the most beautiful green we’ve ever seen.

16 March 2010

while conducting research for a movie based on the mcdonaldland characters (you know, johnny depp as ronald, dwayne johnson as mayor mccheese, danny devito as the hamburglar, and tilda swinton as birdie the early bird), i came across a piece of fast food ephemera, uncle o’grimacey.

o’grimacey is grimace’s irish uncle. he is green, wears a frock coat adorned with four-leaf clovers and a leprechaun’s hat, and carries a shillelagh like everyone from ireland. i mean, why not include a storyline where he gets really drunk and beats up one of the fry guys (in the film version, played by a pom-pom with legs — or conan o’brien if he’s available). he visits his nephew every march, bringing along the shamrock shake. apparently he packed enough that every mcdonald’s restaurant in the united states and canada offered them to their customers. maybe that explains the limited quantity of the drink in recent years; remember airlines didn’t charge such exorbitant fees for baggage back then.

with that introduction out of the way, i bring you a commercial from the late 1970s or early 1980s, a time period when sound quality wasn’t a priority like it is in these crazy high-definition days.

le fabuleux destin d’amelie patisserie.

15 June 2009

after a night spent sleeping in one’s car, waking with each passing vehicle or barking dog or imagined footstep, unable to return to sleep at dawn — the windshield glass intensifying the sun’s heat — one seeks a place to relax, indoors. the place needs to serve great food, provide free wireless internet, and, above all, never close. it’s not just a method of killing time while waiting for something else to open or just an escape from claustrophobia’s grasp: it’s a necessary step, separating one day from the next and signalling to your body that you have awakened, ready to produce.

my recommendation, if one requires such a site in charlotte, falls solely on amelie’s french bakery. they offer a selection of seasonal soups, like tomato fennel and farmhouse butternut squash and spinach asparagus leek, which are made fresh daily from local ingredients. they also serve sandwiches and tartines (basically, open-faced sandwiches topped with, for example, ham and melted gruyere cheese) on fresh baguettes.

many come here for the dessert cases, housing an array of pastries, tarts, and cakes. peering into them, you enter a dream state where apricots and peaches perform ballet, pirouetting on the counter in front of you before coquettishly dancing away; caramels following one another up a slide, then gleefully descending, arms raised, into a heated, salt-water pool where they splash around with delight; passion fruit petit fours and coconut macaroons taking turns on the trampoline or riding a ski lift to the top of a mountain, where they strap cinnamon raisin and pecan sticky buns, respectively, to their feet and expertly maneuver their way back down to the chalet.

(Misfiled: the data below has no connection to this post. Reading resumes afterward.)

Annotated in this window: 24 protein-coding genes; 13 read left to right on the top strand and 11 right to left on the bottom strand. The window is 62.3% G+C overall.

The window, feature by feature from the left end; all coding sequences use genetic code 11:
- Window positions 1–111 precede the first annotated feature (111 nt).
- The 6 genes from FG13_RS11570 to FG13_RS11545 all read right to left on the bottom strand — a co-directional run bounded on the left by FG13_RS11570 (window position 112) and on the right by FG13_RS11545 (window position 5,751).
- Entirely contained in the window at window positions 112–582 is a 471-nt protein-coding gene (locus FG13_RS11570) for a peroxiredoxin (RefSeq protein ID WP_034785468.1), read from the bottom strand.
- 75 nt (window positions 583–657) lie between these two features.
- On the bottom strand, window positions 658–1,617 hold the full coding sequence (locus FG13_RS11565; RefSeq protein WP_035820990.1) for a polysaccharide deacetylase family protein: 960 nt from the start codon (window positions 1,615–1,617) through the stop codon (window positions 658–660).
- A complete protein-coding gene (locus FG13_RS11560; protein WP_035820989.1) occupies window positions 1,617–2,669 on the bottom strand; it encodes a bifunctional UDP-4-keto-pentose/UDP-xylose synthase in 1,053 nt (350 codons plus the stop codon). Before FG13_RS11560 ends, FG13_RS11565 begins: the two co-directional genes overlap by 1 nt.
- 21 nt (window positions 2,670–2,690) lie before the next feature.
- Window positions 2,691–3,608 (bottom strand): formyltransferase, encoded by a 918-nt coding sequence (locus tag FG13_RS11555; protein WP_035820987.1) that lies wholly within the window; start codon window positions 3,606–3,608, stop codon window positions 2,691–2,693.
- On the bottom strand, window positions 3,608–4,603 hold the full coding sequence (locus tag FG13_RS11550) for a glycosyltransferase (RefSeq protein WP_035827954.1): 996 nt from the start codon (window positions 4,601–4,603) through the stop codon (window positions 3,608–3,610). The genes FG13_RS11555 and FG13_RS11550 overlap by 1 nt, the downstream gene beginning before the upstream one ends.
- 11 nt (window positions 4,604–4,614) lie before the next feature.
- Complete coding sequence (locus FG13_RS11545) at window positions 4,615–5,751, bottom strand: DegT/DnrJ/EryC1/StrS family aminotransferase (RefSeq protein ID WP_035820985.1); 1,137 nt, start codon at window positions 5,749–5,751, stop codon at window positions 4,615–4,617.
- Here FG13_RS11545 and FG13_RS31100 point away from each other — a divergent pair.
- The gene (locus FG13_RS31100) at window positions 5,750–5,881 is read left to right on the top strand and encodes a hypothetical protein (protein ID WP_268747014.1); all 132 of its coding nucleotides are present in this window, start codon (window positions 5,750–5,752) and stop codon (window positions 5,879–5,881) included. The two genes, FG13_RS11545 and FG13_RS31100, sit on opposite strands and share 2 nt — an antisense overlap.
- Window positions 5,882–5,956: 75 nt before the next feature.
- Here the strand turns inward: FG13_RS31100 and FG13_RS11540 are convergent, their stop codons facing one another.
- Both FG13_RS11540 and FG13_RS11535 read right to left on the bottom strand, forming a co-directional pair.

bright colors shoot forth from every corner and you feel a spinning sensation. when your equilibrium returns, you notice a table to your right you hadn’t seen previously, a lingering symptom of your reverie. atop is a teapot, colored a pastel green, and a ramekin of creme brulee. a thin-lipped girl sits quietly, the faint trace of dimples on her cheeks, her skin pale as milk, made whiter still by the jet black of her hair, which ends just below her ears, and her dark eyes. positioned in her hand, a spoon, and you watch her close her eyes, breathe out deeply, and gently crack the crust of her creme brulee. her face becomes serene, as if an act of catharsis has taken place.

you leave, contemplating the small wonders of life and thinking of elaborate ways to impact the lives of others, becoming a sort of guardian angel, bringing them joy and satisfaction. just then you hear a ringing noise and, for the first time, notice a phone booth beside your car. you hold the receiver to your ear, but, before speaking, an old metal box catches your eye. you whip your head around, sensing that someone is watching you, but no one is there. your eyes brim with tears as you open the box and remember the tile in your childhood bathroom that you once hid it behind. you leaf through the memorabilia within, remembering happy events long forgotten, awash in emotion.

basically that’s how this place makes me feel every visit.

my year as a bronze god.

15 March 2009

the difference between the way the united states and canada each view nationalism has always puzzled me. growing up in canada i was accustomed to seeing the iconic maple leaf everywhere — incorporated into the logos of fast food chains like mcdonalds and pizza hut, tattooed on people’s arms, in the trees.

in the united states that connection to home is not as innate. patriotism often comes as a knee-jerk reaction to a world or local event, to be seen only on american independence day or following a terrorist attack. then signs will start appearing on lawns, proclaiming the great nation, susceptible to nothing. it’s so transitory (certainly there’s a difference between wearing a t-shirt that reads, these colors don’t run, a couple of times a year and inserting colored pigments into punctured skin to create permanent patterns) and somewhat fabricated.